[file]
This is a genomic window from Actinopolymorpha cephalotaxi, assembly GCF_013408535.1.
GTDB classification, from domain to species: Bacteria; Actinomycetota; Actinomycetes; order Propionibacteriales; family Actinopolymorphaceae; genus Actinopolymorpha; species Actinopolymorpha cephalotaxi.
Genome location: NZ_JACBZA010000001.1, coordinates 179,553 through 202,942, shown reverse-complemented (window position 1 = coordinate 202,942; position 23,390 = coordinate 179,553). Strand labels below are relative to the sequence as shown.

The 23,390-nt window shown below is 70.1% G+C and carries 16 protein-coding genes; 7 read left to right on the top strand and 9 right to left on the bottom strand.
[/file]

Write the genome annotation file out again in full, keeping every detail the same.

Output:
This is a genomic window from Actinopolymorpha cephalotaxi, assembly GCF_013408535.1.
GTDB classification, from domain to species: Bacteria; Actinomycetota; Actinomycetes; order Propionibacteriales; family Actinopolymorphaceae; genus Actinopolymorpha; species Actinopolymorpha cephalotaxi.
Genome location: NZ_JACBZA010000001.1, coordinates 179,553 through 202,942, shown reverse-complemented (window position 1 = coordinate 202,942; position 23,390 = coordinate 179,553). Strand labels below are relative to the sequence as shown.

The 23,390-nt window shown below is 70.1% G+C and carries 16 protein-coding genes; 7 read left to right on the top strand and 9 right to left on the bottom strand.